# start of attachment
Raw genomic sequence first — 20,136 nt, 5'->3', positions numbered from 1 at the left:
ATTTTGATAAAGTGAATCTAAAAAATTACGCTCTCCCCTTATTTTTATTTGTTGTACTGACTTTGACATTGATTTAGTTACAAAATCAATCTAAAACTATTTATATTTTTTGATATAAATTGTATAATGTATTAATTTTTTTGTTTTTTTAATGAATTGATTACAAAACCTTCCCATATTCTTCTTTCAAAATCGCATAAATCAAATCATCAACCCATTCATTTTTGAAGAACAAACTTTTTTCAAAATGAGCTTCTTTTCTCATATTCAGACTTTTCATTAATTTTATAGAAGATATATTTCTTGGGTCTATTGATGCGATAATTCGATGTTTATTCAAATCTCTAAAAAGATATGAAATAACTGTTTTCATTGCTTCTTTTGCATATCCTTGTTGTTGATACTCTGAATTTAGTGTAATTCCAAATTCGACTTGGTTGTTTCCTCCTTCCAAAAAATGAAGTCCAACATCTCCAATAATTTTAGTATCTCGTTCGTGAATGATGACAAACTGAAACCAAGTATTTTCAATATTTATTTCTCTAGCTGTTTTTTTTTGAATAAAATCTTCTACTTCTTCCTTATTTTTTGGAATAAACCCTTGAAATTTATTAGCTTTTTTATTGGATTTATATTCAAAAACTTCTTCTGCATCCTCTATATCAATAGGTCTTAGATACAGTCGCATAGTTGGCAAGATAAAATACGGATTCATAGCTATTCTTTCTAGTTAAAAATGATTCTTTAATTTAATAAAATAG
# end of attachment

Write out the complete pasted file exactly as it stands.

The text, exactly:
Raw genomic sequence first — 20,136 nt, 5'->3', positions numbered from 1 at the left:
ATTTTGATAAAGTGAATCTAAAAAATTACGCTCTCCCCTTATTTTTATTTGTTGTACTGACTTTGACATTGATTTAGTTACAAAATCAATCTAAAACTATTTATATTTTTTGATATAAATTGTATAATGTATTAATTTTTTTGTTTTTTTAATGAATTGATTACAAAACCTTCCCATATTCTTCTTTCAAAATCGCATAAATCAAATCATCAACCCATTCATTTTTGAAGAACAAACTTTTTTCAAAATGAGCTTCTTTTCTCATATTCAGACTTTTCATTAATTTTATAGAAGATATATTTCTTGGGTCTATTGATGCGATAATTCGATGTTTATTCAAATCTCTAAAAAGATATGAAATAACTGTTTTCATTGCTTCTTTTGCATATCCTTGTTGTTGATACTCTGAATTTAGTGTAATTCCAAATTCGACTTGGTTGTTTCCTCCTTCCAAAAAATGAAGTCCAACATCTCCAATAATTTTAGTATCTCGTTCGTGAATGATGACAAACTGAAACCAAGTATTTTCAATATTTATTTCTCTAGCTGTTTTTTTTTGAATAAAATCTTCTACTTCTTCCTTATTTTTTGGAATAAACCCTTGAAATTTATTAGCTTTTTTATTGGATTTATATTCAAAAACTTCTTCTGCATCCTCTATATCAATAGGTCTTAGATACAGTCGCATAGTTGGCAAGATAAAATACGGATTCATAGCTATTCTTTCTAGTTAAAAATGATTCTTTAATTTAATAAAATAG